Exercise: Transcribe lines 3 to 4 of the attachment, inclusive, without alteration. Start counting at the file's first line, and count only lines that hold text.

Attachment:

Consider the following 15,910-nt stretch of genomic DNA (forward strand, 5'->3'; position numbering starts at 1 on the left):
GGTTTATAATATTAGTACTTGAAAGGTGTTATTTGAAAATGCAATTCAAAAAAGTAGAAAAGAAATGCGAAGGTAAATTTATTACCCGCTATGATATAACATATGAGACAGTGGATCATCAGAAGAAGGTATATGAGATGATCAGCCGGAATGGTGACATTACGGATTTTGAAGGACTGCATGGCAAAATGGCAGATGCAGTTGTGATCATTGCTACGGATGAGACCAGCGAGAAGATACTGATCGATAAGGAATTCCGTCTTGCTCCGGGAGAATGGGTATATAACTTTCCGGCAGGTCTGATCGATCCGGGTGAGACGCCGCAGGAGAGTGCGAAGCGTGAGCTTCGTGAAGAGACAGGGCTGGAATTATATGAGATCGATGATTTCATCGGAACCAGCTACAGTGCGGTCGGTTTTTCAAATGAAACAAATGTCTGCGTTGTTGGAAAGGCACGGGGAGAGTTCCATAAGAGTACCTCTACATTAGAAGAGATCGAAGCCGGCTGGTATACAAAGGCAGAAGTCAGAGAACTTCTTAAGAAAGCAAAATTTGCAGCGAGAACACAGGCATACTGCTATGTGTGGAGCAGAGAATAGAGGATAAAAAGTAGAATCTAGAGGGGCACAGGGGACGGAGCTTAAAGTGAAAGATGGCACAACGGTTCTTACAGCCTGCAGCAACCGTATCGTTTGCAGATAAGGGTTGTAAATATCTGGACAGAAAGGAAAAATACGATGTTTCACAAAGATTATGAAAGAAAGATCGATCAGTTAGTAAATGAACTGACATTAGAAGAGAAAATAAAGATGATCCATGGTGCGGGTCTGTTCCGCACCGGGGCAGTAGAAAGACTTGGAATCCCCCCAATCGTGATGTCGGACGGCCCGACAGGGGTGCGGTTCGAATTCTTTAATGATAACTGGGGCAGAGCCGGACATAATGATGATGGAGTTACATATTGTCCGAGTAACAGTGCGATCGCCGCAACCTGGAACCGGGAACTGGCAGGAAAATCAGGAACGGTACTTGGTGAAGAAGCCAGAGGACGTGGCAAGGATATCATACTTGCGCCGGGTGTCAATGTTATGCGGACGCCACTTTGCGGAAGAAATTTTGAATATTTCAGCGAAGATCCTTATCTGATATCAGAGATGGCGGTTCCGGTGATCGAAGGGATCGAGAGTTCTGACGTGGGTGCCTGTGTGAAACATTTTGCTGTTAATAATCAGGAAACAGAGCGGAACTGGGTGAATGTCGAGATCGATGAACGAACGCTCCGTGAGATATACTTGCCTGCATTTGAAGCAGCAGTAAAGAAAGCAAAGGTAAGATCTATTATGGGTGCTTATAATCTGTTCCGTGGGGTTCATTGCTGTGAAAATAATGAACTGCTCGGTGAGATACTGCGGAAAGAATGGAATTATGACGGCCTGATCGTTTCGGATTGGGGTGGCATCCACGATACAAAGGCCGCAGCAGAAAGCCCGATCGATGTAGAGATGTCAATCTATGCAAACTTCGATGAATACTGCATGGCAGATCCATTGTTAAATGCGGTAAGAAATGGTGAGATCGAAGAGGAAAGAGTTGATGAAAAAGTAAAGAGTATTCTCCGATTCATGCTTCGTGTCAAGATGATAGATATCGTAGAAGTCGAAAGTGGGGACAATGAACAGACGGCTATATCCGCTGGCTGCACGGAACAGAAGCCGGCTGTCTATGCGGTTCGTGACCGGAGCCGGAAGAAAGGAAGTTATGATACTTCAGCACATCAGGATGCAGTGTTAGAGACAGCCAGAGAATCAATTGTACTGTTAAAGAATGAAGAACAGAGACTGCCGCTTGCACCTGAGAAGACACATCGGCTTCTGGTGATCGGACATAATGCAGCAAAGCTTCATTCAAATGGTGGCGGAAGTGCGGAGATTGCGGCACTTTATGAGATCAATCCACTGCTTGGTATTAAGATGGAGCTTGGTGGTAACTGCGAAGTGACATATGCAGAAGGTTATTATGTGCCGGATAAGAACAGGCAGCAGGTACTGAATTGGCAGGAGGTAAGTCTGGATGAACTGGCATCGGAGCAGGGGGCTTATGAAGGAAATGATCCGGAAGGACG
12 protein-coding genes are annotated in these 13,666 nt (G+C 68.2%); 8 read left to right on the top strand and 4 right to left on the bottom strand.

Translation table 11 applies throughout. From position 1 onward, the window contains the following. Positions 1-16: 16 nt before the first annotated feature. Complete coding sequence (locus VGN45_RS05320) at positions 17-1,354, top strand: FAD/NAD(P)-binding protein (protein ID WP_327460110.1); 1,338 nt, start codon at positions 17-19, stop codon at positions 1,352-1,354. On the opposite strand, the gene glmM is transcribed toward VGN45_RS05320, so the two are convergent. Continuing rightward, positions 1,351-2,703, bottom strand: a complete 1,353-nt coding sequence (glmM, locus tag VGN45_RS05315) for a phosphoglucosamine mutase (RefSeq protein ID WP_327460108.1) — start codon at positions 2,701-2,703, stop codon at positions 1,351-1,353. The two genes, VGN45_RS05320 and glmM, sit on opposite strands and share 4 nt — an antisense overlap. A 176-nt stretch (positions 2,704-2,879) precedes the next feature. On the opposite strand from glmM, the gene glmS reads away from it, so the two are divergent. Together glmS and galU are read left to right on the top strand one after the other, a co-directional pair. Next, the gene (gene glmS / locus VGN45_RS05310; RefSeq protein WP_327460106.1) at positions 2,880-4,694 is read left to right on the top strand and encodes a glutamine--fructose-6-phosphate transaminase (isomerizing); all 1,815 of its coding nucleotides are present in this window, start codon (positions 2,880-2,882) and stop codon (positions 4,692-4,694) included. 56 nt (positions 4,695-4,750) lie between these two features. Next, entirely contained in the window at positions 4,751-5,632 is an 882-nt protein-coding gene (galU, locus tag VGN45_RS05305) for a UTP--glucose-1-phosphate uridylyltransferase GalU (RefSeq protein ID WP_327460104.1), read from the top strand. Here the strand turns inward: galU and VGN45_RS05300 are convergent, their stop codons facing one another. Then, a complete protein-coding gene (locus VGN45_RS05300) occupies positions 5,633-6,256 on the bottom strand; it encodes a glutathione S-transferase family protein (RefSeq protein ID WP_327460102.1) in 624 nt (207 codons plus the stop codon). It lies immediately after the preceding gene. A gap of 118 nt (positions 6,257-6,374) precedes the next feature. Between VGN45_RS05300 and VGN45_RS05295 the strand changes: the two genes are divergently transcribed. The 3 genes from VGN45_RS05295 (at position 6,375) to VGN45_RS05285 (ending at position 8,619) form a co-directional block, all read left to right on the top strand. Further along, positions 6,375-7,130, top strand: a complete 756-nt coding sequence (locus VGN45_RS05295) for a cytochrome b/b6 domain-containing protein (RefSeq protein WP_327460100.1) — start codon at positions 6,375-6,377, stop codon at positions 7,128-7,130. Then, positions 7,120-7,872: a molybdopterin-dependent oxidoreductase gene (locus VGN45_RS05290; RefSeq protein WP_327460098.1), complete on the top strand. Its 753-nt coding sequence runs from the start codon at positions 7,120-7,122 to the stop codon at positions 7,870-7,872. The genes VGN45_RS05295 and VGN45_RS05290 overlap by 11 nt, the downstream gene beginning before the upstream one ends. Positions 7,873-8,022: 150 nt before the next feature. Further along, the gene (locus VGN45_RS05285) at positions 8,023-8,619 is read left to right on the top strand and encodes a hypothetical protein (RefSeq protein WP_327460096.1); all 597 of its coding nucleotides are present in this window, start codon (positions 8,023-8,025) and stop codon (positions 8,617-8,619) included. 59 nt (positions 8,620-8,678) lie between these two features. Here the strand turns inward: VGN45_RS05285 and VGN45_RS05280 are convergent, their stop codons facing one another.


12 protein-coding genes are annotated in these 13,666 nt (G+C 68.2%); 8 read left to right on the top strand and 4 right to left on the bottom strand.

Translation table 11 applies throughout. From position 1 onward, the window contains the following. Positions 1-16: 16 nt before the first annotated feature. Complete coding sequence (locus VGN45_RS05320) at positions 17-1,354, top strand: FAD/NAD(P)-binding protein (protein ID WP_327460110.1); 1,338 nt, start codon at positions 17-19, stop codon at positions 1,352-1,354. On the opposite strand, the gene glmM is transcribed toward VGN45_RS05320, so the two are convergent. Continuing rightward, positions 1,351-2,703, bottom strand: a complete 1,353-nt coding sequence (glmM, locus tag VGN45_RS05315) for a phosphoglucosamine mutase (RefSeq protein ID WP_327460108.1) — start codon at positions 2,701-2,703, stop codon at positions 1,351-1,353. The two genes, VGN45_RS05320 and glmM, sit on opposite strands and share 4 nt — an antisense overlap. A 176-nt stretch (positions 2,704-2,879) precedes the next feature. On the opposite strand from glmM, the gene glmS reads away from it, so the two are divergent. Together glmS and galU are read left to right on the top strand one after the other, a co-directional pair. Next, the gene (gene glmS / locus VGN45_RS05310; RefSeq protein WP_327460106.1) at positions 2,880-4,694 is read left to right on the top strand and encodes a glutamine--fructose-6-phosphate transaminase (isomerizing); all 1,815 of its coding nucleotides are present in this window, start codon (positions 2,880-2,882) and stop codon (positions 4,692-4,694) included. 56 nt (positions 4,695-4,750) lie between these two features. Next, entirely contained in the window at positions 4,751-5,632 is an 882-nt protein-coding gene (galU, locus tag VGN45_RS05305) for a UTP--glucose-1-phosphate uridylyltransferase GalU (RefSeq protein ID WP_327460104.1), read from the top strand. Here the strand turns inward: galU and VGN45_RS05300 are convergent, their stop codons facing one another. Then, a complete protein-coding gene (locus VGN45_RS05300) occupies positions 5,633-6,256 on the bottom strand; it encodes a glutathione S-transferase family protein (RefSeq protein ID WP_327460102.1) in 624 nt (207 codons plus the stop codon). It lies immediately after the preceding gene. A gap of 118 nt (positions 6,257-6,374) precedes the next feature. Between VGN45_RS05300 and VGN45_RS05295 the strand changes: the two genes are divergently transcribed. The 3 genes from VGN45_RS05295 (at position 6,375) to VGN45_RS05285 (ending at position 8,619) form a co-directional block, all read left to right on the top strand. Further along, positions 6,375-7,130, top strand: a complete 756-nt coding sequence (locus VGN45_RS05295) for a cytochrome b/b6 domain-containing protein (RefSeq protein WP_327460100.1) — start codon at positions 6,375-6,377, stop codon at positions 7,128-7,130. Then, positions 7,120-7,872: a molybdopterin-dependent oxidoreductase gene (locus VGN45_RS05290; RefSeq protein WP_327460098.1), complete on the top strand. Its 753-nt coding sequence runs from the start codon at positions 7,120-7,122 to the stop codon at positions 7,870-7,872. The genes VGN45_RS05295 and VGN45_RS05290 overlap by 11 nt, the downstream gene beginning before the upstream one ends. Positions 7,873-8,022: 150 nt before the next feature. Further along, the gene (locus VGN45_RS05285) at positions 8,023-8,619 is read left to right on the top strand and encodes a hypothetical protein (RefSeq protein WP_327460096.1); all 597 of its coding nucleotides are present in this window, start codon (positions 8,023-8,025) and stop codon (positions 8,617-8,619) included. 59 nt (positions 8,620-8,678) lie between these two features. Here the strand turns inward: VGN45_RS05285 and VGN45_RS05280 are convergent, their stop codons facing one another.